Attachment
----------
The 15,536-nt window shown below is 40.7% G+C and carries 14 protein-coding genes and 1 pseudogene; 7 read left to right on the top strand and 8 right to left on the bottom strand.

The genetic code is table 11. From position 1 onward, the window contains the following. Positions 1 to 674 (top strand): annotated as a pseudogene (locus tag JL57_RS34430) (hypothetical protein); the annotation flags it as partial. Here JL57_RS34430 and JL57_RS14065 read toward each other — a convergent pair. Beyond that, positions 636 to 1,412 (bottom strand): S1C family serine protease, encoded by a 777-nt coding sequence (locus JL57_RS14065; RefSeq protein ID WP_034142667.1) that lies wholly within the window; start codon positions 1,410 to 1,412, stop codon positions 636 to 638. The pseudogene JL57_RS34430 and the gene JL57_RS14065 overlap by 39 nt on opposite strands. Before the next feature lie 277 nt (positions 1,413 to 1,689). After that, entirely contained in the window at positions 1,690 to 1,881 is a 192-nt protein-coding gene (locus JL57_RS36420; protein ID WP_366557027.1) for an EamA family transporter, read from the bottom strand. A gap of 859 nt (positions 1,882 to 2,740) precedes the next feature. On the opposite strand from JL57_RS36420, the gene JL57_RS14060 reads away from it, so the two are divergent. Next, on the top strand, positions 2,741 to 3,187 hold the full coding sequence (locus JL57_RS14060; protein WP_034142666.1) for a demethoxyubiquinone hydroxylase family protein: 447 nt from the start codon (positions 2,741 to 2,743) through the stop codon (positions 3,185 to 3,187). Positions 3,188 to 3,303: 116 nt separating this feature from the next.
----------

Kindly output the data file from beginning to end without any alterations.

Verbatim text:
The 15,536-nt window shown below is 40.7% G+C and carries 14 protein-coding genes and 1 pseudogene; 7 read left to right on the top strand and 8 right to left on the bottom strand.

The genetic code is table 11. From position 1 onward, the window contains the following. Positions 1 to 674 (top strand): annotated as a pseudogene (locus tag JL57_RS34430) (hypothetical protein); the annotation flags it as partial. Here JL57_RS34430 and JL57_RS14065 read toward each other — a convergent pair. Beyond that, positions 636 to 1,412 (bottom strand): S1C family serine protease, encoded by a 777-nt coding sequence (locus JL57_RS14065; RefSeq protein ID WP_034142667.1) that lies wholly within the window; start codon positions 1,410 to 1,412, stop codon positions 636 to 638. The pseudogene JL57_RS34430 and the gene JL57_RS14065 overlap by 39 nt on opposite strands. Before the next feature lie 277 nt (positions 1,413 to 1,689). After that, entirely contained in the window at positions 1,690 to 1,881 is a 192-nt protein-coding gene (locus JL57_RS36420; protein ID WP_366557027.1) for an EamA family transporter, read from the bottom strand. A gap of 859 nt (positions 1,882 to 2,740) precedes the next feature. On the opposite strand from JL57_RS36420, the gene JL57_RS14060 reads away from it, so the two are divergent. Next, on the top strand, positions 2,741 to 3,187 hold the full coding sequence (locus JL57_RS14060; protein WP_034142666.1) for a demethoxyubiquinone hydroxylase family protein: 447 nt from the start codon (positions 2,741 to 2,743) through the stop codon (positions 3,185 to 3,187). Positions 3,188 to 3,303: 116 nt separating this feature from the next.